With today’s complex cross-media campaigns, accurate profiling is even more important for managing customer expectations across the color supply chain. Our i1Pro 2 solutions help photographers, videographers, prepress and digital printers create profiles for the best color on monitors, scanners, projectors, printers, and online web-to-print submission tools.
But with so many to choose from, how do you know which is the right tool for your color workflow?
Whether you’re looking to add a new component to your existing workflow or ready to convert to a complete i1 solution, today’s blog can help. We’ll explain the different components of a color-managed workflow, why each is important, and the i1 solutions that can help at each stage.
In a perfect world, you should be able to put ink in the press, run a job, and achieve color consistency. Unfortunately, every year flexographic and gravure printing operations waste ink, substrate, and press time trying to get color right.
Although advancements in technology have made it easier to achieve color accuracy, the variables that affect color still exist. In this three part series we’ll share over two dozen reasons your color might be wrong at press side. Today’s topic looks at issues that can affect your color measurement instrument and substrates.
You say color is important, but do you know why it’s so important? In reality, color is a critical element in the manufacturing process. Unfortunately, many manufacturers are realizing that getting color right is much harder than it used to be, and the brands they support are asking them to meet tighter tolerances.
While advances in color technology – think metallic packaging, pearlescent finishes, custom fabrics and vibrant new colors – entice customers, they also make it much more difficult to achieve consistency.
If you’re a commercial printer who wants to improve color quality and consistency, this blog is for you.
Ray Cheydleur is a printing industry veteran of more than 20 years, a standards guru, and our Portfolio Manager for Printing and Imaging Products. Passionate and very knowledgeable about color, he has a talent for helping printers improve their color quality and consistency.
Today he’s sharing five critical steps in a color-managed workflow to help you create an efficient printing operation, a repeatable final product, and satisfied brand owners.
Inter-instrument agreement is a very important consideration when selecting color measurement devices for your workflow. Unfortunately, it’s such a technical topic that it leads to a lot of confusion about what it means and why it’s important.
The new Ci7860 is the most precise benchtop on the market with a published average inter-instrument agreement of 0.06 ΔE*ab. Do you know what that means?
Today we’re making it as simple as possible. Read on to learn what inter-instrument agreement means, how it’s different from other terms like inter-modal agreement and repeatability, and why it’s something you really need to consider for your color workflow.
Softproofing – the ability to simulate how an image will appear in print right from your monitor – can save a lot of time and effort in your printing workflow. Although many photographers already rely on it, anyone who designs, approves, prepares or prints brand and color-critical images can also benefit.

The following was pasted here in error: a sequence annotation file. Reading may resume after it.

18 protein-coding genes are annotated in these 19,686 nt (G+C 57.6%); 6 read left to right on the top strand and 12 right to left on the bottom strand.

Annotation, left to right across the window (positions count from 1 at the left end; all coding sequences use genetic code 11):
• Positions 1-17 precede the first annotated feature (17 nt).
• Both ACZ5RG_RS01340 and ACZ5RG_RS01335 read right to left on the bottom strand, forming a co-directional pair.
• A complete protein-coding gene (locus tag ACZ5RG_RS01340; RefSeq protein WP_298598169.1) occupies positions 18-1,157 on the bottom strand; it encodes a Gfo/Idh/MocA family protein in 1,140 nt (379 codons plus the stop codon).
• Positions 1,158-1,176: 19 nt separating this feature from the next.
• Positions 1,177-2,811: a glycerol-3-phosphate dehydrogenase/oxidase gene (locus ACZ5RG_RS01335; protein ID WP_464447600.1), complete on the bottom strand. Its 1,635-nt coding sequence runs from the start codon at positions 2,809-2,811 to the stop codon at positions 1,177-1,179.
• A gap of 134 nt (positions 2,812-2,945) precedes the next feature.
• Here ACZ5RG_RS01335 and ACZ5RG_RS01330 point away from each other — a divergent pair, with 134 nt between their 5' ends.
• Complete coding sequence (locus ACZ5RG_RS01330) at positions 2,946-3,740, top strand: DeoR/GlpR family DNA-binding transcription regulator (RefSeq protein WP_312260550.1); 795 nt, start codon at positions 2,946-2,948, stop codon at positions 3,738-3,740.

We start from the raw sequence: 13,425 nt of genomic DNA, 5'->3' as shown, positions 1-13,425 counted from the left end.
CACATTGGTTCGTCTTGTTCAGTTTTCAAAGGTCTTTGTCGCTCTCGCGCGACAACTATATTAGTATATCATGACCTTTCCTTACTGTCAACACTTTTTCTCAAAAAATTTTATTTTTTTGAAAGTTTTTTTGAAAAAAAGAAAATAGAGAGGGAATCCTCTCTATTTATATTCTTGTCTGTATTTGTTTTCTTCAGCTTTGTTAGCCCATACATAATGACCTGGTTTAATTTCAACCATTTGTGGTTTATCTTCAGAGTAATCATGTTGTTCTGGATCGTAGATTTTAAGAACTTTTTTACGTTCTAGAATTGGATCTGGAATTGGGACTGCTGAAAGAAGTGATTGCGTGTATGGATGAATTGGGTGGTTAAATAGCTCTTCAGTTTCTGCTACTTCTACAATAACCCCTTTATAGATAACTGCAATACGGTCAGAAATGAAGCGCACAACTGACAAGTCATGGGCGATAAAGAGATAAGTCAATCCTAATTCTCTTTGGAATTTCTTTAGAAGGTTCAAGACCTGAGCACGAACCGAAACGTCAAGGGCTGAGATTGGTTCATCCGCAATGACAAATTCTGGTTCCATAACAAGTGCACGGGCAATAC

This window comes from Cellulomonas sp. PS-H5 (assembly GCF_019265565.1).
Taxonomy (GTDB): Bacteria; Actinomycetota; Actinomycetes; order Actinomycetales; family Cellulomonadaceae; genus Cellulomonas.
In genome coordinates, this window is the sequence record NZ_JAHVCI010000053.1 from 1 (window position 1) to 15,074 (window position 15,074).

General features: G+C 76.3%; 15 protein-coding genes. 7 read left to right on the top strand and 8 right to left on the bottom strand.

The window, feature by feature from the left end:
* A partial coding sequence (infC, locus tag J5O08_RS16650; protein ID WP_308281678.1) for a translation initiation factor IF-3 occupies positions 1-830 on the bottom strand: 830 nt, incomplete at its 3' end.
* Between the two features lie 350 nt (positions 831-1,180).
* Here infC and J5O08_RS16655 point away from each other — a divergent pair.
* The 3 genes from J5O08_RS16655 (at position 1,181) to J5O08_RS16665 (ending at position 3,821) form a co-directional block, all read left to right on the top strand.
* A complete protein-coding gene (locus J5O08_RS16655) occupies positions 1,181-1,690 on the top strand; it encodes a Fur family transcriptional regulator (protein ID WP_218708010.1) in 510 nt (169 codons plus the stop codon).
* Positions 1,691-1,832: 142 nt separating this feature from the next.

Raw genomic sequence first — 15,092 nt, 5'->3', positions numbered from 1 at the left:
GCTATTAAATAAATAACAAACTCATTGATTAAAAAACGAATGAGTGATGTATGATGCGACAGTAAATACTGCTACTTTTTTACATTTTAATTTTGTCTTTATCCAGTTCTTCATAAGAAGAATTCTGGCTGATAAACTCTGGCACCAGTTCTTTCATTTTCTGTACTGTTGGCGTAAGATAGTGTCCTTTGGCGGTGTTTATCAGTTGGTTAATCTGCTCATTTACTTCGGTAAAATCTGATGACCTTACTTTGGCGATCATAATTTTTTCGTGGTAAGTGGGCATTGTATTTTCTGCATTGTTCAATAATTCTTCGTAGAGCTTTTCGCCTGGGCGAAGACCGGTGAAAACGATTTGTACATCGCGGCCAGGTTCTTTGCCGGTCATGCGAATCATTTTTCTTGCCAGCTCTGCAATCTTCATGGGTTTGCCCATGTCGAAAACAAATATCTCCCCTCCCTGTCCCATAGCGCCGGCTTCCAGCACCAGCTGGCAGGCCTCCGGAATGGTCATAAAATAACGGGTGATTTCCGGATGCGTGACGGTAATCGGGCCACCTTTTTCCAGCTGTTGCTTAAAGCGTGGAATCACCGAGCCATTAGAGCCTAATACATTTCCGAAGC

A typical color workflow includes a lot of editing, proofing, rework, and approvals. Even then, what comes off the printer is often a disappointment. If you’re working from a monitor that is displaying the wrong color, it’s impossible to make good design and editing decisions.
With softproofing, designers can create with actual specified colors (no more trial and error!), project owners can approve layouts without physical proofs (predictable color!), and printers know exactly what’s expected of them when they receive a job (no surprises!).
Today we’ll explain how to set up softproofing…
- Ensure your monitor can produce accurate colors,
- Calibrate to optimized settings,
- Create an ICC profile, and
- Convert the display so all of your applications are using the profile
…Plus share tips to help you get the most from your calibrated and profiled display.
We’ve all done it. Snapped a picture on a digital camera or smart phone, sent it to the computer, made a few adjustments, then sent it off to print…. only to be disappointed.
The sky looks green. Grandma’s hair is purple. The contrast is so far off you can’t even see that cute little puppy. Stupid camera.
The struggle is real for so many people, from hobbyist to professional photographers, graphic designers, and professional printers. Let’s look into this all-too-common mystery of the off-color print.
In a perfect world, you should be able to put ink in the press and run a job. Unfortunately, there are so many variables that affect color that printing operations often waste thousands of pounds of substrate, and thousands of dollars in press time, making adjustments.
Advancements in technology have made it easier to measure color, but the variables still exist. To help you over come them, we’ll be featuring a series that points out many of the reasons your color could go wrong at press side.
We’ll start with five tips for using your spectro.
For the most part, today’s color measurement instruments are 100% digital. In fact, there are very few analog components inside, except for the light bulbs. Although they’re more stable than their analog predecessors, their tolerances are much narrower, and they need regular calibration to stay within these tight specs.